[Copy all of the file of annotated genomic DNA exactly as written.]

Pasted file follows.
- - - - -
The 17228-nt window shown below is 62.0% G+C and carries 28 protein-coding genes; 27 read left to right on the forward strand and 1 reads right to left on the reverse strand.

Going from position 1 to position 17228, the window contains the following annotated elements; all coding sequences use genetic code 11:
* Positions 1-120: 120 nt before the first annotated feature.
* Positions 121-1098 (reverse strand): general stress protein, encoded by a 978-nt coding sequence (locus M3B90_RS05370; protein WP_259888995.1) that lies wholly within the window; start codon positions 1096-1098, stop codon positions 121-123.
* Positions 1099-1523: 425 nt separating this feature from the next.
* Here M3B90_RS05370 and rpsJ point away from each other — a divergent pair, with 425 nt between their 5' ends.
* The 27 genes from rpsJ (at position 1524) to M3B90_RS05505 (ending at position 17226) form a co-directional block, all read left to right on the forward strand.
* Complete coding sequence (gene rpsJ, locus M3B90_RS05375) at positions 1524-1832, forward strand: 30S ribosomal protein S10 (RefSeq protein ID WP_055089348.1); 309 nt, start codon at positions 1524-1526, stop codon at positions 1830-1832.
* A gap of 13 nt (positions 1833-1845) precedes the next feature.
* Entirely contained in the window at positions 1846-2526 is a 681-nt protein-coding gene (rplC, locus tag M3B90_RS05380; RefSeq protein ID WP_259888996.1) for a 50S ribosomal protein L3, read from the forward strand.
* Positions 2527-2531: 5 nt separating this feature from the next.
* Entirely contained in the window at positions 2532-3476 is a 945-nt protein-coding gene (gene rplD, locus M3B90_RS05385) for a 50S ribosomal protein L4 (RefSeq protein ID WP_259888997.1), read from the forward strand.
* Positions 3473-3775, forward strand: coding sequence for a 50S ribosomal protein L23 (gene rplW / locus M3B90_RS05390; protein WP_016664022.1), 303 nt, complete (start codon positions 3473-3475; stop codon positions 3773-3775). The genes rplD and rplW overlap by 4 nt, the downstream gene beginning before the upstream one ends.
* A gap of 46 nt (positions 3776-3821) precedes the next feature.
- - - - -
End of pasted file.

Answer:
The 17228-nt window shown below is 62.0% G+C and carries 28 protein-coding genes; 27 read left to right on the forward strand and 1 reads right to left on the reverse strand.

Going from position 1 to position 17228, the window contains the following annotated elements; all coding sequences use genetic code 11:
* Positions 1-120: 120 nt before the first annotated feature.
* Positions 121-1098 (reverse strand): general stress protein, encoded by a 978-nt coding sequence (locus M3B90_RS05370; protein WP_259888995.1) that lies wholly within the window; start codon positions 1096-1098, stop codon positions 121-123.
* Positions 1099-1523: 425 nt separating this feature from the next.
* Here M3B90_RS05370 and rpsJ point away from each other — a divergent pair, with 425 nt between their 5' ends.
* The 27 genes from rpsJ (at position 1524) to M3B90_RS05505 (ending at position 17226) form a co-directional block, all read left to right on the forward strand.
* Complete coding sequence (gene rpsJ, locus M3B90_RS05375) at positions 1524-1832, forward strand: 30S ribosomal protein S10 (RefSeq protein ID WP_055089348.1); 309 nt, start codon at positions 1524-1526, stop codon at positions 1830-1832.
* A gap of 13 nt (positions 1833-1845) precedes the next feature.
* Entirely contained in the window at positions 1846-2526 is a 681-nt protein-coding gene (rplC, locus tag M3B90_RS05380; RefSeq protein ID WP_259888996.1) for a 50S ribosomal protein L3, read from the forward strand.
* Positions 2527-2531: 5 nt separating this feature from the next.
* Entirely contained in the window at positions 2532-3476 is a 945-nt protein-coding gene (gene rplD, locus M3B90_RS05385) for a 50S ribosomal protein L4 (RefSeq protein ID WP_259888997.1), read from the forward strand.
* Positions 3473-3775, forward strand: coding sequence for a 50S ribosomal protein L23 (gene rplW / locus M3B90_RS05390; protein WP_016664022.1), 303 nt, complete (start codon positions 3473-3475; stop codon positions 3773-3775). The genes rplD and rplW overlap by 4 nt, the downstream gene beginning before the upstream one ends.
* A gap of 46 nt (positions 3776-3821) precedes the next feature.